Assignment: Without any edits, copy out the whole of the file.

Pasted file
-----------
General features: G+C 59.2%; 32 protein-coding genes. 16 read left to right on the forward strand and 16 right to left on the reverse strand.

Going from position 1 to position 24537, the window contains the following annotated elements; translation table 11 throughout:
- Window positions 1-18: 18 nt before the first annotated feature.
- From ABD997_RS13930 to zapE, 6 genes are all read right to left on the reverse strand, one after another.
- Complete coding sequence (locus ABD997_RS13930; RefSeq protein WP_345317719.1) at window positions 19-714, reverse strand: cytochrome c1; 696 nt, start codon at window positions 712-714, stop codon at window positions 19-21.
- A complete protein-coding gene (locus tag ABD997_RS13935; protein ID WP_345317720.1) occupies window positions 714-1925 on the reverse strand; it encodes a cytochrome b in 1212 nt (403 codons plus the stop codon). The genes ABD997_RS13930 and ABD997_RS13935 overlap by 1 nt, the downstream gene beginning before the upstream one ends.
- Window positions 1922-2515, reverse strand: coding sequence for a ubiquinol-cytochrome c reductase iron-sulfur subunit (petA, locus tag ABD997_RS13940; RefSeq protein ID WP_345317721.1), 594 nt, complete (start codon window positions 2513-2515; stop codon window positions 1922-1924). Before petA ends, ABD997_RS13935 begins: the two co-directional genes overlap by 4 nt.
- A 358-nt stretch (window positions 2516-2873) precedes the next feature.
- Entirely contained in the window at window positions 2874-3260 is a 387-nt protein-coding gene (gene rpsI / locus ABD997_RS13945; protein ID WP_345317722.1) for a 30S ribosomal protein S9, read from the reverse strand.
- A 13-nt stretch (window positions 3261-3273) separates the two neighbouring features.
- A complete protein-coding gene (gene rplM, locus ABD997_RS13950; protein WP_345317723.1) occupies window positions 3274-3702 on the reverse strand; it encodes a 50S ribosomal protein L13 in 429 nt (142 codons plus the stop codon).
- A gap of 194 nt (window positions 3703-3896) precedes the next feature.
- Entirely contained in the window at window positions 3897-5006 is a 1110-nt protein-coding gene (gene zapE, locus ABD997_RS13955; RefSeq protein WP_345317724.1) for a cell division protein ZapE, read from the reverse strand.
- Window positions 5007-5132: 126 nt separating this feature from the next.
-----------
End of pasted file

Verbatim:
General features: G+C 59.2%; 32 protein-coding genes. 16 read left to right on the forward strand and 16 right to left on the reverse strand.

Going from position 1 to position 24537, the window contains the following annotated elements; translation table 11 throughout:
- Window positions 1-18: 18 nt before the first annotated feature.
- From ABD997_RS13930 to zapE, 6 genes are all read right to left on the reverse strand, one after another.
- Complete coding sequence (locus ABD997_RS13930; RefSeq protein WP_345317719.1) at window positions 19-714, reverse strand: cytochrome c1; 696 nt, start codon at window positions 712-714, stop codon at window positions 19-21.
- A complete protein-coding gene (locus tag ABD997_RS13935; protein ID WP_345317720.1) occupies window positions 714-1925 on the reverse strand; it encodes a cytochrome b in 1212 nt (403 codons plus the stop codon). The genes ABD997_RS13930 and ABD997_RS13935 overlap by 1 nt, the downstream gene beginning before the upstream one ends.
- Window positions 1922-2515, reverse strand: coding sequence for a ubiquinol-cytochrome c reductase iron-sulfur subunit (petA, locus tag ABD997_RS13940; RefSeq protein ID WP_345317721.1), 594 nt, complete (start codon window positions 2513-2515; stop codon window positions 1922-1924). Before petA ends, ABD997_RS13935 begins: the two co-directional genes overlap by 4 nt.
- A 358-nt stretch (window positions 2516-2873) precedes the next feature.
- Entirely contained in the window at window positions 2874-3260 is a 387-nt protein-coding gene (gene rpsI / locus ABD997_RS13945; protein ID WP_345317722.1) for a 30S ribosomal protein S9, read from the reverse strand.
- A 13-nt stretch (window positions 3261-3273) separates the two neighbouring features.
- A complete protein-coding gene (gene rplM, locus ABD997_RS13950; protein WP_345317723.1) occupies window positions 3274-3702 on the reverse strand; it encodes a 50S ribosomal protein L13 in 429 nt (142 codons plus the stop codon).
- A gap of 194 nt (window positions 3703-3896) precedes the next feature.
- Entirely contained in the window at window positions 3897-5006 is a 1110-nt protein-coding gene (gene zapE, locus ABD997_RS13955; RefSeq protein WP_345317724.1) for a cell division protein ZapE, read from the reverse strand.
- Window positions 5007-5132: 126 nt separating this feature from the next.